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Werner Herzog Documentary Collection
Reviewed by
Simon Black
on
Werner Herzog Documentary Collection Blu-ray Review But like all the documentaries gathered here it is nonetheless an accomplished and intriguing outing from the man quite rightly celebrated by Roger Ebert as ‘one of the most inquisitive filmmaker’s alive.’
Rating:
4.75

Feature 9.0
Video 8.0
Audio 8.0
Special Features 10
Total 9.5
Distributor: Shock
Genre: Documentary
Running Time: 300 Minutes
Reviewer: Simon Black
Classification
: PG

9.5


Werner Herzog Documentary Collection

Many of us wondered as children, and sometimes as adults, what it would be like to be the last person left on earth, and the notion has captivated writers and filmmakers for much of the preceding century. 

German director Werner Herzog was able to experience just such a phenomenon in 1977 when he travelled to the Caribbean island of Guadeloupe, which had recently been evacuated in the face of the impending eruption of the island’s volcano La Soufričre.  As recounted in his 30 minute documentary of the same name, Herzog was impelled to visit the island after reading a newspaper account of how one peasant had refused to leave his island home, making his mind to perish with the inevitable explosion. 

Armed with a camera and his steadfast German crew, Herzog travels to an island devoid of people.  The impression is eerie, otherworldly.  Dogs and farm animals roam the streets and gardens at will, storefronts sit bereft of their goods, and though the streets are universally still the dutiful traffic lights blink unheeded (the town was abandoned in such frantic haste the townspeople simply forgot to turn them off).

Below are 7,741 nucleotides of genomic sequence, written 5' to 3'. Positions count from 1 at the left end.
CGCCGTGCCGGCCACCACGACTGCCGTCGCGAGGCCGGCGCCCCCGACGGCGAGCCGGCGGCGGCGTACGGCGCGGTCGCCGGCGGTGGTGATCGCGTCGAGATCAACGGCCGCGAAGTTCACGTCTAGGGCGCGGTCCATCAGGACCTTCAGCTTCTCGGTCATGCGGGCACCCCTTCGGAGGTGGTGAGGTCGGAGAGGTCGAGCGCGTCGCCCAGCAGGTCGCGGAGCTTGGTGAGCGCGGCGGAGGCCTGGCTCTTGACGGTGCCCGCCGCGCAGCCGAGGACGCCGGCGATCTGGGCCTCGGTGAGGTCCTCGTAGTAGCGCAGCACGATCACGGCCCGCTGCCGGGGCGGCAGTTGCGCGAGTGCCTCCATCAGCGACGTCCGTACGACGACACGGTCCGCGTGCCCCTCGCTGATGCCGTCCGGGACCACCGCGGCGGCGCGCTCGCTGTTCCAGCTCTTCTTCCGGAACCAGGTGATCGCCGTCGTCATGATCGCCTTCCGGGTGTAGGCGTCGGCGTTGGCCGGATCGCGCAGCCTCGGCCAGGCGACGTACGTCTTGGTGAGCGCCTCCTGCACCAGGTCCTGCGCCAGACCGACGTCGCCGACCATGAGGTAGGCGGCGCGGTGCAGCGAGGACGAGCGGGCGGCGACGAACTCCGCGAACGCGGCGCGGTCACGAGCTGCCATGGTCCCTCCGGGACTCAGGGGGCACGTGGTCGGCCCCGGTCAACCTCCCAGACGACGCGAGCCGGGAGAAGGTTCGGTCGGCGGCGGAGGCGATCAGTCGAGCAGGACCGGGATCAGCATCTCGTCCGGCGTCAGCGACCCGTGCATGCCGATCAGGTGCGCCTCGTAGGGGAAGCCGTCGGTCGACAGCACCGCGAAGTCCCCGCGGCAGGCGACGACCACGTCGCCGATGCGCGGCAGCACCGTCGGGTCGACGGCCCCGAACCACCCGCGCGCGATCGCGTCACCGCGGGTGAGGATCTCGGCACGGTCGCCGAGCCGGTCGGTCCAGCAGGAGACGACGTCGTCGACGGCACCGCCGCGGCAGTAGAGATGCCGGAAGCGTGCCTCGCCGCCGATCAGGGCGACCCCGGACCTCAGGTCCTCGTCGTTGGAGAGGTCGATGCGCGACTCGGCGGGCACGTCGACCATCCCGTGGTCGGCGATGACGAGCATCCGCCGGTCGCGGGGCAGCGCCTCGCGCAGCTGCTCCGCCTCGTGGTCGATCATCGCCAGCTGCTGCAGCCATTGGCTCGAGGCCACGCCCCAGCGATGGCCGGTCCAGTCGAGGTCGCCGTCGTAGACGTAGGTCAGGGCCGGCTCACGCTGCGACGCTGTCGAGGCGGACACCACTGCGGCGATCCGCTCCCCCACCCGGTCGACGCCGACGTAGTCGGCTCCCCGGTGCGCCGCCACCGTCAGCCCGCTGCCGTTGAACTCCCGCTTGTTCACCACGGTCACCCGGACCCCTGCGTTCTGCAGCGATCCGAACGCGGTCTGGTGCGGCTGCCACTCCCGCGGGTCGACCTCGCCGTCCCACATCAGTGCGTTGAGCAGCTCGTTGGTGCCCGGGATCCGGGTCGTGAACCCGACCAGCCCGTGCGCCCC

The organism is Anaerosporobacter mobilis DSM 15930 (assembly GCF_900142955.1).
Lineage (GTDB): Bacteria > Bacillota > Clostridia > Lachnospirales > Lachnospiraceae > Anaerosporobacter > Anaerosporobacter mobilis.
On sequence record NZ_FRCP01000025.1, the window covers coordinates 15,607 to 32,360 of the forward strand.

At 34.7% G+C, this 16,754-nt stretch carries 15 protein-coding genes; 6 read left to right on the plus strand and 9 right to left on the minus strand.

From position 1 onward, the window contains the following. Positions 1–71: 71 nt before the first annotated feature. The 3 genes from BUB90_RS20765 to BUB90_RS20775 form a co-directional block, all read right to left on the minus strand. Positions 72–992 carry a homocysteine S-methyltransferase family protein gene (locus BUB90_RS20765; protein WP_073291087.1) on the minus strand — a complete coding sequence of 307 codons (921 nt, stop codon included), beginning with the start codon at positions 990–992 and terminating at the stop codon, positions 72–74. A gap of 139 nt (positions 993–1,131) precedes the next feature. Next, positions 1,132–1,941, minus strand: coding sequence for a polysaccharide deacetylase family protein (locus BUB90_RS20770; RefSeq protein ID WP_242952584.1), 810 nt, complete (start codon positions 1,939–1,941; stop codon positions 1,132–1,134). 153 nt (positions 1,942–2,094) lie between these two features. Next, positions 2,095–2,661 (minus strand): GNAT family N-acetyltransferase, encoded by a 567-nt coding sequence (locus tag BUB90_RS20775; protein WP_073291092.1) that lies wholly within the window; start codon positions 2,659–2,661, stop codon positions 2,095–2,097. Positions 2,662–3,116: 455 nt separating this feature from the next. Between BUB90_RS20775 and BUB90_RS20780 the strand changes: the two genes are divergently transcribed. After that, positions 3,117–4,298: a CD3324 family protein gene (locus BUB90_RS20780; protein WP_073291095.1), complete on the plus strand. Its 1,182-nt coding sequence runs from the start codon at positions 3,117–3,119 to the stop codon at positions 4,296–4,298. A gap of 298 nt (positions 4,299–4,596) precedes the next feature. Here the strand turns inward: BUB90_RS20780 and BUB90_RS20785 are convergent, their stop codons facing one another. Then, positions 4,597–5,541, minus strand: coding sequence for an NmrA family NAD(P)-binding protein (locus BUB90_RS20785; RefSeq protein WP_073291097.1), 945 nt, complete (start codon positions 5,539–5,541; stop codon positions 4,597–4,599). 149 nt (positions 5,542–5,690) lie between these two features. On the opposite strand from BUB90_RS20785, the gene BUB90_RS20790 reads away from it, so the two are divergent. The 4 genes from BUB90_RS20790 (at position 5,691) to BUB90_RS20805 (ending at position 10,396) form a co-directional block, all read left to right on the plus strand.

The end result is one of several early masterpieces of Herzog’s inimitable career, and such is the strength of the material collated in this excellent little box set that La Soufričre, as remarkable as it is, has been included as a bonus feature. 

The real stars of the show are Herzog’s 2007 standout Encounters at the End of the World, which was nominated for an Academy Award and which contains some of the most stunning footage of Antarctica ever committed to celluloid, and 2004’s The White Diamond, a 2004 film which explores the efforts of an eccentric (and frequently plain dangerous) English scientist to pilot his homemade dirigible across the rainforest canopies of Guyana. 

Rounding out this collection are Herzog’s first documentary, the 1969 made-for-television outing The Flying Doctors of East Africa.  One of the director’s more conventional outings (in fact quite possibly his only conventional outing) the film doesn’t feature quite the same instinct for celebrating idiosyncrasy as his later efforts, most of which focused on engaging outsider’s liked Timothy Treadwell, the doomed antihero of his renowned Grizzly Man (2005).  But like all the documentaries gathered here it is nonetheless an accomplished and intriguing outing from the man quite rightly celebrated by Roger Ebert as ‘one of the most inquisitive filmmaker’s alive.’ 

Bonus Features on ‘Encounters at the End of the World’:

- Commentary with Werner Herzog, Producer Henry Kaiser and Cinematographer Peter Zeitlinger

- Five Behind the Scenes Featurettes

- Jonathan Demme Interview with Werner Herzog

- Theatrical Trailer






 
 



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